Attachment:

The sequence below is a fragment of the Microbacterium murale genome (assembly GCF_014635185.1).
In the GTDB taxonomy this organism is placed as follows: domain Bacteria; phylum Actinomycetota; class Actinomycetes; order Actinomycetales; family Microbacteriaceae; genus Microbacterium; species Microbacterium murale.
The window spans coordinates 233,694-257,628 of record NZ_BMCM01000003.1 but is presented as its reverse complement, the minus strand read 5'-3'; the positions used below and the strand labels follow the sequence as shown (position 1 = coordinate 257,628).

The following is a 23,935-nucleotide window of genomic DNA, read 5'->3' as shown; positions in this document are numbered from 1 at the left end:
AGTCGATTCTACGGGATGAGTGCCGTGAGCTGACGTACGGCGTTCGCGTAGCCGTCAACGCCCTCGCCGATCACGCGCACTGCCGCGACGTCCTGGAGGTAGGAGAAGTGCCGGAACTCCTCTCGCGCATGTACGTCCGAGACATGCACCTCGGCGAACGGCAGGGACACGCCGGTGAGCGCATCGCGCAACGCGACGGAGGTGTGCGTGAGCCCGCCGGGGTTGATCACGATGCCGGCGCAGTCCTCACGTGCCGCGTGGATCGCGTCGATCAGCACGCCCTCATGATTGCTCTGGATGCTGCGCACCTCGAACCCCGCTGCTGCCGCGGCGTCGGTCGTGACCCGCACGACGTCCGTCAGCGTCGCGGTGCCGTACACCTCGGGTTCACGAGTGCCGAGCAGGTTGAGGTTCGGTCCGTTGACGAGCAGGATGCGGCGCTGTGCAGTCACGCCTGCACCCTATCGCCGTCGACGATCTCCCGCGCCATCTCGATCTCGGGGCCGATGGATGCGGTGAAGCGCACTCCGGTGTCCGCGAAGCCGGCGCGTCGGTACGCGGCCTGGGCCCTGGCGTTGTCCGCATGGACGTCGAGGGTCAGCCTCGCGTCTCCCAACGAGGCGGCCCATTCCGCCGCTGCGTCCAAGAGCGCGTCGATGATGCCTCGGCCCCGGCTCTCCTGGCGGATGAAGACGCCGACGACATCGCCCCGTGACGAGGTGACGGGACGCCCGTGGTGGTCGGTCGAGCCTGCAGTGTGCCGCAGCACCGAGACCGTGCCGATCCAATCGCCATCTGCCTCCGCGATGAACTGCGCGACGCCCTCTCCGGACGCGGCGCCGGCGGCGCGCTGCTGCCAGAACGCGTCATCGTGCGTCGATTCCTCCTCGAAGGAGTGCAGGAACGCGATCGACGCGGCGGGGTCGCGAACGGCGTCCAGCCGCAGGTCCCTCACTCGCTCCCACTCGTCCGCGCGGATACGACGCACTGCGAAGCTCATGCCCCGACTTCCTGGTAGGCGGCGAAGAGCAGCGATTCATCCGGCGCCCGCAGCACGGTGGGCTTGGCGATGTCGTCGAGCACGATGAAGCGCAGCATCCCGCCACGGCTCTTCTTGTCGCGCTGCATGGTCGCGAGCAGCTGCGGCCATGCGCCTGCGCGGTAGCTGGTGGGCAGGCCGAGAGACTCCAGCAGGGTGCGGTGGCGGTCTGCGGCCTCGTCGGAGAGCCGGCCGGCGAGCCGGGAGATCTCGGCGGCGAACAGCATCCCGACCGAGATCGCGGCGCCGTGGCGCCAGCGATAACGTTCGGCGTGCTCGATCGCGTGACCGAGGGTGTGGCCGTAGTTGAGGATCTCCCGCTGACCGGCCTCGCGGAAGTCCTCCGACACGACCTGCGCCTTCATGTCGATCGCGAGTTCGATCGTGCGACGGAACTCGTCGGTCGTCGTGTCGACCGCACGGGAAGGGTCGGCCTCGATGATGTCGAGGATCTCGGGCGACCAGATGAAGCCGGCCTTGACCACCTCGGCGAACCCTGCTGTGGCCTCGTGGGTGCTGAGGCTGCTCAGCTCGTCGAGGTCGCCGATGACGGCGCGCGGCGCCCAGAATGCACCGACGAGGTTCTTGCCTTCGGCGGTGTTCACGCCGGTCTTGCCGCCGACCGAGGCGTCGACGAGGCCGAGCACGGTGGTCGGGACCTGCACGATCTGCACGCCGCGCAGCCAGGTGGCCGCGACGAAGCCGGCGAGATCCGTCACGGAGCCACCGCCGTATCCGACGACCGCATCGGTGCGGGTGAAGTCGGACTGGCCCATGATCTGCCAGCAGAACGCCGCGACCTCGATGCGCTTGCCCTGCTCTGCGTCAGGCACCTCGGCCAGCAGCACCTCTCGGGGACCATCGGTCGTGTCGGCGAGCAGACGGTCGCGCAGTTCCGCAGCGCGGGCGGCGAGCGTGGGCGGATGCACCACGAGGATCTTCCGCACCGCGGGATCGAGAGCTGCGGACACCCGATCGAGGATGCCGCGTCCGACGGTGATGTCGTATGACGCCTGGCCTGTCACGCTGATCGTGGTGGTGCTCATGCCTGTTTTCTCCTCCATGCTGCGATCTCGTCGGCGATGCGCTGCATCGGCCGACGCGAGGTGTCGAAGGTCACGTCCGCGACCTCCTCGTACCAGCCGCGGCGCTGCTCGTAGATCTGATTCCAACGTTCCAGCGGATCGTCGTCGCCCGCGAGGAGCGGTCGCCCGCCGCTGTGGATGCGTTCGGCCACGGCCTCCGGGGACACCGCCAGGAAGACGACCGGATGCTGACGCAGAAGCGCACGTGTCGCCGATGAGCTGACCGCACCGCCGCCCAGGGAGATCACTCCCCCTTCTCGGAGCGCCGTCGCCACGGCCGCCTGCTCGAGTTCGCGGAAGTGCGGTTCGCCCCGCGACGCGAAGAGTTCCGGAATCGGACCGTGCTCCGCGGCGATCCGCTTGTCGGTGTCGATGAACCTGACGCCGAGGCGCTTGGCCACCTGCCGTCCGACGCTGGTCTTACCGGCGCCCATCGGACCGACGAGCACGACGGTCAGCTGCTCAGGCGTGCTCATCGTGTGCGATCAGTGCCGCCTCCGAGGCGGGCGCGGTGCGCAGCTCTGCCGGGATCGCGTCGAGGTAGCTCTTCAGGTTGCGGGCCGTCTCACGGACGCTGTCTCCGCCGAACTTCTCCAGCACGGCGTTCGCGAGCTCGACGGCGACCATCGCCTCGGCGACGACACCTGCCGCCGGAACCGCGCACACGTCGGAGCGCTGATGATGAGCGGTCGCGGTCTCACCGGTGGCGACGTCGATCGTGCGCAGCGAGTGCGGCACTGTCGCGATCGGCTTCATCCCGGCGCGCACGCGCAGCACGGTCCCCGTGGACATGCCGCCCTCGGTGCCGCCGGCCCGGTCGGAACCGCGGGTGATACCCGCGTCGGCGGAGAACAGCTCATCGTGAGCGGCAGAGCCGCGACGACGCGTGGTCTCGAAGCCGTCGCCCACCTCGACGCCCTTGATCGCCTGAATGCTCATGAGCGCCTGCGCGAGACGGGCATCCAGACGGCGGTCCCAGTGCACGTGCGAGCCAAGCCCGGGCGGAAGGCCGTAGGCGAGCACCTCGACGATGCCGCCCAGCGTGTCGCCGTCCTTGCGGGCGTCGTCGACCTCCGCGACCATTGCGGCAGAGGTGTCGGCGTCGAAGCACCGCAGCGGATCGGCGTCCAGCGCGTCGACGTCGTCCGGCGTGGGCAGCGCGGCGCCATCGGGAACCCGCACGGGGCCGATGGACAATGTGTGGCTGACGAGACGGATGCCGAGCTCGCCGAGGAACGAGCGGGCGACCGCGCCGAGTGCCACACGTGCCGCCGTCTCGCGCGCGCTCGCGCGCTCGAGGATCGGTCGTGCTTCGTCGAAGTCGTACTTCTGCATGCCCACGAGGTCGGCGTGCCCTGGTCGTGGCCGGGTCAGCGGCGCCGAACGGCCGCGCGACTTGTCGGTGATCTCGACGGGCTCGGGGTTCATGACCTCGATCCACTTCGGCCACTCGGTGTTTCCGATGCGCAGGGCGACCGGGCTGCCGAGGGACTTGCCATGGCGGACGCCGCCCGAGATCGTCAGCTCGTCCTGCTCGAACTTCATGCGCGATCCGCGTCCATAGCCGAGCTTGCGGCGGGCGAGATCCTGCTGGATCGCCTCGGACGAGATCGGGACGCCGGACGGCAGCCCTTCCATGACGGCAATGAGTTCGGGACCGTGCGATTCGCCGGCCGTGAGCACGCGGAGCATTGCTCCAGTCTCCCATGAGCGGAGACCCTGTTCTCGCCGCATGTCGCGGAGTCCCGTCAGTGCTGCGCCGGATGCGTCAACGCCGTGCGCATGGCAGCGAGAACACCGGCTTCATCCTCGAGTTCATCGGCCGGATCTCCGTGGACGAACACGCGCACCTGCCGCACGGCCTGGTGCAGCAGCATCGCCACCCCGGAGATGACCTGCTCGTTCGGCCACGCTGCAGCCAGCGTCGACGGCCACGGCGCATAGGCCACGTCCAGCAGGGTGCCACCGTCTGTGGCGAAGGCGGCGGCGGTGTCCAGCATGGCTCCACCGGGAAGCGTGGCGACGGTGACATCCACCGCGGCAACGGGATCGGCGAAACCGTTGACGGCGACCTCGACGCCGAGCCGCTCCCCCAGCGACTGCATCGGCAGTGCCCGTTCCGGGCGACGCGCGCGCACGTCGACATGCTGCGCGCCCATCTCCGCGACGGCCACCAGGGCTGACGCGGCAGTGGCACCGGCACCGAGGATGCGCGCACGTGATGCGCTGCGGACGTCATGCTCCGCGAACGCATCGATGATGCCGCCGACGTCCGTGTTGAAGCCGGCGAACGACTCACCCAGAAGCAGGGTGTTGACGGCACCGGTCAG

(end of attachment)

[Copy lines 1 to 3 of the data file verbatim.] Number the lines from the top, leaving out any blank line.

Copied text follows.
The sequence below is a fragment of the Microbacterium murale genome (assembly GCF_014635185.1).
In the GTDB taxonomy this organism is placed as follows: domain Bacteria; phylum Actinomycetota; class Actinomycetes; order Actinomycetales; family Microbacteriaceae; genus Microbacterium; species Microbacterium murale.
The window spans coordinates 233,694-257,628 of record NZ_BMCM01000003.1 but is presented as its reverse complement, the minus strand read 5'-3'; the positions used below and the strand labels follow the sequence as shown (position 1 = coordinate 257,628).